Hawaii County government isn’t as effective as it could be because it’s trying to do too much with too little, says Waimea resident Margaret Wille, a candidate for the open Hawaii County Council District 9 seat.
“The county has very little money with a lot of responsibility,” Wille said.
Wille, 64, proposes the county focus on its core responsibilities and bring in more revenues through outside funding such as federal and private grants. She cites her work lobbying for $3.3 million in state funds for North Hawaii Community Hospital as an example. The county should also work with state lawmakers to cut funding to the state Hawaii Tourism Authority and return more of the transient accommodations tax to the counties, she said.
In the area of energy, Wille said the county “should put our foot down” with Hawaiian Electric Co., the parent of the Big Island’s Hawaii Electric Light Co., and require it to put more renewable energy sources into the grid. The county, through working with the state Legislature and the Public Utilities Commission, should also require HECO to disclose more information about its costs and profits, she said.
“HELCO is acting as a very profitable monopoly,” Wille said. “The county and state need to work together. We just need to take a more hard-line position.”
Wille says the county needs to increase recycling, and she says it’s insulting to imply that the public is too lazy to sort materials more before throwing them out.
“We must look at our trash as an asset,” Wille said, citing Maui County’s success soliciting proposals for a comprehensive waste stream management process that resulted in 60 proposals.
The key is to make it comprehensive, she said, so contractors don’t cherry pick the most profitable components and leave out the rest.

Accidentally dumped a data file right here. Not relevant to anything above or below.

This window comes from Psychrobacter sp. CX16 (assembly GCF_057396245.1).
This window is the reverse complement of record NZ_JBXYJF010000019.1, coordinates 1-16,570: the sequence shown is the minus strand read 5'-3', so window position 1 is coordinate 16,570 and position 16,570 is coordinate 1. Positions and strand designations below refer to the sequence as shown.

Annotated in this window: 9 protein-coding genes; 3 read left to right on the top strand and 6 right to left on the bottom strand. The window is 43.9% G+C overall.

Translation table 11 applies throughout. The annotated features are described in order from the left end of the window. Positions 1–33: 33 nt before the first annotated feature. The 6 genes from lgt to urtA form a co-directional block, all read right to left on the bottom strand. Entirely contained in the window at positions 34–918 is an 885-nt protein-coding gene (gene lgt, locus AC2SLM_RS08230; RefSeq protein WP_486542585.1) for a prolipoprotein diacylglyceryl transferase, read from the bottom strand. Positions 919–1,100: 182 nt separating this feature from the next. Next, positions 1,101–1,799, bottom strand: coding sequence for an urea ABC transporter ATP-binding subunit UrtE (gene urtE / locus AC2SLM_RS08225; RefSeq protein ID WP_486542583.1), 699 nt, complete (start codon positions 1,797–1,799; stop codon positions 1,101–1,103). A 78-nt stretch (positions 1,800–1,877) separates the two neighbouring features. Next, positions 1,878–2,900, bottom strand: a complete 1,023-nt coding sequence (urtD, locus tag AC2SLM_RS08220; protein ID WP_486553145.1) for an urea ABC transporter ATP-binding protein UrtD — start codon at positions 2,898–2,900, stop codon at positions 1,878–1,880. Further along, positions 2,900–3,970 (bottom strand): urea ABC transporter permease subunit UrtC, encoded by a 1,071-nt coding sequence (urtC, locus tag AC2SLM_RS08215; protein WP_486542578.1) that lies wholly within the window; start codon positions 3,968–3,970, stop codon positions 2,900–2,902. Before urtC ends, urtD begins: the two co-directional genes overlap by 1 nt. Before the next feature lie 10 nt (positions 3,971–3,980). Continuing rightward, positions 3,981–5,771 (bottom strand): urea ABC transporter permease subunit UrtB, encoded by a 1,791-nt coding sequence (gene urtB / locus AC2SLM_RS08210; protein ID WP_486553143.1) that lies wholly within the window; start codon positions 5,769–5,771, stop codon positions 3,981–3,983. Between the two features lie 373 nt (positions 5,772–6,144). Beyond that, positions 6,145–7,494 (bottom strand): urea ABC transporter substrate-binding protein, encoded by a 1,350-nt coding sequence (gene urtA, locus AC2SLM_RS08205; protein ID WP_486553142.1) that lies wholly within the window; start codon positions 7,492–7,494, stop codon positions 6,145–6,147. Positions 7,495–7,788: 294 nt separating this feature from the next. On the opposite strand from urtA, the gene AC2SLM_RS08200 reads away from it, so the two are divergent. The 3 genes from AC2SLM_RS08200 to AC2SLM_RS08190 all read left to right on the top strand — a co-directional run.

“Don’t give one little part to one contractor,” she said.
There’s no need to truck East Hawaii’s garbage to the West Hawaii landfill, she said, stressing that a comprehensive approach needs to include the Hilo landfill, as well.
Wille opposes furloughs and she’d look to cut staff through attrition in departments that have less work because of the economic downturn, on a case-by-case basis.
“People start thinking their government job is a part-time job and there’s a different mentality about it,” she said. “There are a lot of other ways to balance the budget and I’m not in favor of furloughs generally.”
Wille said it’s incumbent on each council member to know the concerns of his or her district, while acting in a way that benefits the county as a whole. Other issues will be countywide ones that require a thorough understanding and collaboration, she said.
“I would support our districts in the context of islandwide needs,” Wille said. “North and South Kohala’s interest is what I’d bring to the table and I would expect others to bring their interests to the table, too.”